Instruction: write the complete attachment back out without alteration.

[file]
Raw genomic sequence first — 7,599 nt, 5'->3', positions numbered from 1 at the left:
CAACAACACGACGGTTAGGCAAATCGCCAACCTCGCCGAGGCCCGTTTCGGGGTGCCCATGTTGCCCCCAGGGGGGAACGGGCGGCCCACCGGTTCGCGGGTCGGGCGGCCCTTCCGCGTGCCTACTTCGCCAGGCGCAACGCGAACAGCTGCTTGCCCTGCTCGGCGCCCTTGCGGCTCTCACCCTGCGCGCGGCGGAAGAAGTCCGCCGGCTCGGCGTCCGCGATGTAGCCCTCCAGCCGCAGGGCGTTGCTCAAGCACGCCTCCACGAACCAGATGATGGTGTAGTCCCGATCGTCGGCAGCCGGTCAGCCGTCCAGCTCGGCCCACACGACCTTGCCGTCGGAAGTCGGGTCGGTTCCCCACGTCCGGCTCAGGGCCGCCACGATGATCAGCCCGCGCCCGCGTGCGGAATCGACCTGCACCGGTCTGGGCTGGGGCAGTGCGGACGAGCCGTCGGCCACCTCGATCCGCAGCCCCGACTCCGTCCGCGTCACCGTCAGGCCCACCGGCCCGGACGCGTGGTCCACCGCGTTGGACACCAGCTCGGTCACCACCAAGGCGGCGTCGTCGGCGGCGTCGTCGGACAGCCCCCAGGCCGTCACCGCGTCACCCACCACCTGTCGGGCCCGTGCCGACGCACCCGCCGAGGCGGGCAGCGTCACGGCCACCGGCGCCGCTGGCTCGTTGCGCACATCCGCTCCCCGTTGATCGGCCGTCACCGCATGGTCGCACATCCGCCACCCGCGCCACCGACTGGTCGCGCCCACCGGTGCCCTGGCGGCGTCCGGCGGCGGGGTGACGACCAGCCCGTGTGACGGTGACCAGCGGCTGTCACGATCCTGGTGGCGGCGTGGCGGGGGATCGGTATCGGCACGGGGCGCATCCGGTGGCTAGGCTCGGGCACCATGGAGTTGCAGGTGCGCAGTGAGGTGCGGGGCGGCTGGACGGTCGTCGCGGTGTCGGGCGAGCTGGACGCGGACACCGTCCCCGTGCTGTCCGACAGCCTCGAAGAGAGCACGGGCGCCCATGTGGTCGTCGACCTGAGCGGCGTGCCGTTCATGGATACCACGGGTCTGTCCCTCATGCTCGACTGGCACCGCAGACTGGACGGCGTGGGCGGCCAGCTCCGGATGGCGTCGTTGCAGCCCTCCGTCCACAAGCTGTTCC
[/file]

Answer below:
Raw genomic sequence first — 7,599 nt, 5'->3', positions numbered from 1 at the left:
CAACAACACGACGGTTAGGCAAATCGCCAACCTCGCCGAGGCCCGTTTCGGGGTGCCCATGTTGCCCCCAGGGGGGAACGGGCGGCCCACCGGTTCGCGGGTCGGGCGGCCCTTCCGCGTGCCTACTTCGCCAGGCGCAACGCGAACAGCTGCTTGCCCTGCTCGGCGCCCTTGCGGCTCTCACCCTGCGCGCGGCGGAAGAAGTCCGCCGGCTCGGCGTCCGCGATGTAGCCCTCCAGCCGCAGGGCGTTGCTCAAGCACGCCTCCACGAACCAGATGATGGTGTAGTCCCGATCGTCGGCAGCCGGTCAGCCGTCCAGCTCGGCCCACACGACCTTGCCGTCGGAAGTCGGGTCGGTTCCCCACGTCCGGCTCAGGGCCGCCACGATGATCAGCCCGCGCCCGCGTGCGGAATCGACCTGCACCGGTCTGGGCTGGGGCAGTGCGGACGAGCCGTCGGCCACCTCGATCCGCAGCCCCGACTCCGTCCGCGTCACCGTCAGGCCCACCGGCCCGGACGCGTGGTCCACCGCGTTGGACACCAGCTCGGTCACCACCAAGGCGGCGTCGTCGGCGGCGTCGTCGGACAGCCCCCAGGCCGTCACCGCGTCACCCACCACCTGTCGGGCCCGTGCCGACGCACCCGCCGAGGCGGGCAGCGTCACGGCCACCGGCGCCGCTGGCTCGTTGCGCACATCCGCTCCCCGTTGATCGGCCGTCACCGCATGGTCGCACATCCGCCACCCGCGCCACCGACTGGTCGCGCCCACCGGTGCCCTGGCGGCGTCCGGCGGCGGGGTGACGACCAGCCCGTGTGACGGTGACCAGCGGCTGTCACGATCCTGGTGGCGGCGTGGCGGGGGATCGGTATCGGCACGGGGCGCATCCGGTGGCTAGGCTCGGGCACCATGGAGTTGCAGGTGCGCAGTGAGGTGCGGGGCGGCTGGACGGTCGTCGCGGTGTCGGGCGAGCTGGACGCGGACACCGTCCCCGTGCTGTCCGACAGCCTCGAAGAGAGCACGGGCGCCCATGTGGTCGTCGACCTGAGCGGCGTGCCGTTCATGGATACCACGGGTCTGTCCCTCATGCTCGACTGGCACCGCAGACTGGACGGCGTGGGCGGCCAGCTCCGGATGGCGTCGTTGCAGCCCTCCGTCCACAAGCTGTTCC